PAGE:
Peter Decaprio- 5 Ways to Make the Most of an Informational Interview

What is an Informational Interview?

It’s a job seeker interviewing for information. It’s not about getting a job, rather learning more about a career, company, industry or person explains Peter Decaprio.

Informational Interviewing is Top of Mind

People are always surprised when I tell them that talking to people is one of the most important things they can do if they won’t work in my field. I actually get annoyed when people ask me what classes they should take or how they should write their resumes. The answer is always the same: talk to people! Don’t just talk to your friends and family either… talks to professionals who have the type of jobs you would like. You will be amazed by how many opportunities come your way once you start asking questions of potential employers. Informational interviews aren’t just for students looking for internships these days – more and more employees are using informational interviewing as a way to stay relevant in their current industries.

The Benefits of Informational Interviewing for Employers

Informational interviews can be very beneficial for companies as well. Students typically only want to work for the big name an organization, which means that all those smaller ones aren’t getting visibility from fresh talent. Once you start reaching out and talking to people, they will tell their friends and colleagues at other companies. There is no better referral than someone who was already willing to talk to you candidly about what it’s like working at their company.

Here are five ways YOU Can Use Informational Interviews:

1) Network –

Setting up informational interviewing can help your network grow quickly! It doesn’t take long before the people you talk to will mention your name to someone they know at another company.

The people you speak with will be able to tell you about the company and industry in ways that aren’t listed on their site or in job postings. It’s a great way to uncover hidden opportunities.

3) Personal Branding –

Potential employers want more information about your personality and character than what can be gleaned from a resume, an interview or even a social media presence explains Peter Decaprio. Informational interviewing allows them to get a sense of whom they would be working with beyond a list of qualifications from the other end of the computer screen.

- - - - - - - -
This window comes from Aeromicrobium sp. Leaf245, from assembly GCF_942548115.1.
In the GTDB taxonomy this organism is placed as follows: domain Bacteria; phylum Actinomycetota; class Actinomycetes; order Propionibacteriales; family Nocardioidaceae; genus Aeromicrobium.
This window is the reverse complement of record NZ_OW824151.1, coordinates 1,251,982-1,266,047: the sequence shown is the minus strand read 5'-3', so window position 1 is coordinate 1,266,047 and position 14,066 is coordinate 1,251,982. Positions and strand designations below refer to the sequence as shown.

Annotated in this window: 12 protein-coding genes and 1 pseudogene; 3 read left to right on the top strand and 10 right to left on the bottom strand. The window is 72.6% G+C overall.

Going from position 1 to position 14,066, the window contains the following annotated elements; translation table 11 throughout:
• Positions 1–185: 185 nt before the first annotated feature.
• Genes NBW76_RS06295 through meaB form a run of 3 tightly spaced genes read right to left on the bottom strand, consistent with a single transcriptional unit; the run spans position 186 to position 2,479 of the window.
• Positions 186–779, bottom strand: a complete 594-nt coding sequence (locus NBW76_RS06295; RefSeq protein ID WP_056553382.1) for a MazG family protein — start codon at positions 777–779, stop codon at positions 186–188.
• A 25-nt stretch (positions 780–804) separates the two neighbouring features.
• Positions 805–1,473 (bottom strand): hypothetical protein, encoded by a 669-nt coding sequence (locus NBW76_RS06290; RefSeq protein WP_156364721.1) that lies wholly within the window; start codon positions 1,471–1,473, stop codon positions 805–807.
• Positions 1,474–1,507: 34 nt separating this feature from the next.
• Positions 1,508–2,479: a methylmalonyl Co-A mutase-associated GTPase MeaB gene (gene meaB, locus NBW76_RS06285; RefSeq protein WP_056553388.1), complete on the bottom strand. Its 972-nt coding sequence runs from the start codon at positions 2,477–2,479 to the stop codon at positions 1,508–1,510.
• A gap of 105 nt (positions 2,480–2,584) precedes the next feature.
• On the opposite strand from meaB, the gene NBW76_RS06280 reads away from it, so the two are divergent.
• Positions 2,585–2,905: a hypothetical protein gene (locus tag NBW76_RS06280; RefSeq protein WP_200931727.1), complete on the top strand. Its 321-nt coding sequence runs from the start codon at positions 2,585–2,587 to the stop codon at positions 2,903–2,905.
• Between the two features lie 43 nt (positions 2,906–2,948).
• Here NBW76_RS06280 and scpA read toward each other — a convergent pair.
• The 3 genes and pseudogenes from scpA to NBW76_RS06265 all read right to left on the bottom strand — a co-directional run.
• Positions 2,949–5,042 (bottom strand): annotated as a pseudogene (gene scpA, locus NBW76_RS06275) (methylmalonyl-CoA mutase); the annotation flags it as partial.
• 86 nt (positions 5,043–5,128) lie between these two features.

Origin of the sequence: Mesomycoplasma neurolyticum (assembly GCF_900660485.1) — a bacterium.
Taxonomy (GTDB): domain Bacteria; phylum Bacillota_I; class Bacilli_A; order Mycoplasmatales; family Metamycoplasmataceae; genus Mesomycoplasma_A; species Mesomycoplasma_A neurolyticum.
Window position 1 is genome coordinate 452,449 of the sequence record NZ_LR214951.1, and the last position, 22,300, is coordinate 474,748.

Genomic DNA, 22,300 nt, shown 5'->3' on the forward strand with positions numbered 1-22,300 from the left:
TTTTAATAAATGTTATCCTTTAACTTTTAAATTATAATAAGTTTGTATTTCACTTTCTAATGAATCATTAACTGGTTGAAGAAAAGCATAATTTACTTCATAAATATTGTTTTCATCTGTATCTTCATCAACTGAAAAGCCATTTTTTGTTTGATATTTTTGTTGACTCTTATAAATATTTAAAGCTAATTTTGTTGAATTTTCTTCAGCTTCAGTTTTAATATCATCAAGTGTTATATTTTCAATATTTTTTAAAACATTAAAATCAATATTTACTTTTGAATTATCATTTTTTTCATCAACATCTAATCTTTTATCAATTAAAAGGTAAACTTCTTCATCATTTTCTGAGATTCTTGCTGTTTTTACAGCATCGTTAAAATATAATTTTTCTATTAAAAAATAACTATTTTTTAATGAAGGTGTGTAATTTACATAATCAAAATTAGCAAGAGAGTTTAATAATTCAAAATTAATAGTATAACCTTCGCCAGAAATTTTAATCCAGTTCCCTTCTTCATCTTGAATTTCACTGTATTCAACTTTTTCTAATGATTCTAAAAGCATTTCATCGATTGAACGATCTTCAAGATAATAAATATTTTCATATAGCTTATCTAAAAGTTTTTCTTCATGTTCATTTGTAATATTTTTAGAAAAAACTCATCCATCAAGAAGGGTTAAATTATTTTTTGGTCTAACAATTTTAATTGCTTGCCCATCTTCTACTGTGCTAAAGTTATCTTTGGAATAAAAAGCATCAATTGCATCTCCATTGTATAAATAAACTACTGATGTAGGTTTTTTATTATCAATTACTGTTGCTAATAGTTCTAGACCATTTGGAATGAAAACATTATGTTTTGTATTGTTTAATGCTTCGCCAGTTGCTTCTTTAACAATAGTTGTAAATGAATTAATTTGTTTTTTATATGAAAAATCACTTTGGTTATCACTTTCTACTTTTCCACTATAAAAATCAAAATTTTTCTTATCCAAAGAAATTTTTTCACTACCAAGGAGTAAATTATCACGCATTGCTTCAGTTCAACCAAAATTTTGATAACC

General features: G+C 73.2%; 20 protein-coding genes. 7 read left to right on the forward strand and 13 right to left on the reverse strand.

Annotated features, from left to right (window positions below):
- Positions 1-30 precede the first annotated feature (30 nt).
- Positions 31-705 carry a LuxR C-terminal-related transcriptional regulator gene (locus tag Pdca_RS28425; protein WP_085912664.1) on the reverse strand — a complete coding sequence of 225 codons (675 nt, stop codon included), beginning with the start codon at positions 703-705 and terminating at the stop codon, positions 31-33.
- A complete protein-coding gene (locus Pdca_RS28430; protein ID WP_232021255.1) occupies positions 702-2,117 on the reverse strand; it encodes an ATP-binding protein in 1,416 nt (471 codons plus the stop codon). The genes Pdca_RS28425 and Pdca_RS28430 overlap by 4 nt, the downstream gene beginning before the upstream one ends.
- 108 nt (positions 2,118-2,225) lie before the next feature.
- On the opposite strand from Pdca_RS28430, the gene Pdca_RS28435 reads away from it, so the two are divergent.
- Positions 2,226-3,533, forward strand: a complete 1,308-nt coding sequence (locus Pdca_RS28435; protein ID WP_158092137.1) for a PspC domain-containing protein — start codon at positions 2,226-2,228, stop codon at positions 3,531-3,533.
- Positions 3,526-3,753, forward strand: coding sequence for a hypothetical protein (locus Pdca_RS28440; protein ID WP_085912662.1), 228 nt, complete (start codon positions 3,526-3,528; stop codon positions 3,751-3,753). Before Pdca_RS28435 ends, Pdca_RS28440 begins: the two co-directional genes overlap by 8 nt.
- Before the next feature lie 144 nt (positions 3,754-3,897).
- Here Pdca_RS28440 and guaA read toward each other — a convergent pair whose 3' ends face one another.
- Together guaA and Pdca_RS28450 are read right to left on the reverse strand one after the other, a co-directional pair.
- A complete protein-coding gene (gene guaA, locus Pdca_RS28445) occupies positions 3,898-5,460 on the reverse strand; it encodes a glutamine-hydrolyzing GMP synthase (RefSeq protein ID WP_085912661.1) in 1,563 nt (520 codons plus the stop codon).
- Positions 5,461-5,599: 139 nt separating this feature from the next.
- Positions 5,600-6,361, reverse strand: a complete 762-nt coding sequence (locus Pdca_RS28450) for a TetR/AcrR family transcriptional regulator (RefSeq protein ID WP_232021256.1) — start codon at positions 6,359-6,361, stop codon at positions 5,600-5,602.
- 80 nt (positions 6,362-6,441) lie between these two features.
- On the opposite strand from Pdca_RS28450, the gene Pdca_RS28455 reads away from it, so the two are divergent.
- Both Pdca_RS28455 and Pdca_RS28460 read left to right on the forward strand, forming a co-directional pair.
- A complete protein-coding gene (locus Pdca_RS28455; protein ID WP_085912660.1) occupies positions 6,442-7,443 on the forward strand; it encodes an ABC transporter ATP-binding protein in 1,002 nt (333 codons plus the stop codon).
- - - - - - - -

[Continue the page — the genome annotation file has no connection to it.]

4) Proficiency –

You will be able to think on your feet and speak confidently about yourself and your abilities when you can talk about them with real people. The more you practice; the better off you will be in an interview situation!

5) Satisfaction –

The most fulfilling aspect of informational interviewing is that it is 100% under your control. You decide who to contact, how often to meet with them and what information you would like from each conversation. There are no wrong answers as long as you are being genuine.

FAQs:

What should I say in the email to make them want to meet with me?

If you can’t think of anything, here’s an example: “Hello Ms. Smith, I’m a senior at [University Name] and am very interested in what it takes to be a successful [job title]. Do you have a few minutes sometime this week that would work for a phone call or in-person meeting? If so, please let me know what time is convenient for you.” You can also include your resume if you’d like.

Who do I ask for when I call once they agree to meet with me?

You can ask their assistant, but most people will come get you themselves. It isn’t rude to walk up and start a conversation with someone you’re meeting for the first time. Don’t act shy!

How long is the average informational interview?

This will vary widely depending on who you are talking to and how much information they have to share. Thirty minutes is a good starting point though, just in case it goes longer than that! You can also ask if they need a specific piece of information from you before the call. Sometimes people just want a copy of your resume up front – other times they have a list of ten questions ready to go. Be flexible and open-minded!

Conclusion:

As you can see, informational interviewing is pretty great for everyone involved! If you aren’t sure how to make it happen or why it’s important, hopefully this article has helped says Peter Decaprio. If not, feel free to use the comment section below – I’m happy to help in any way that I can!

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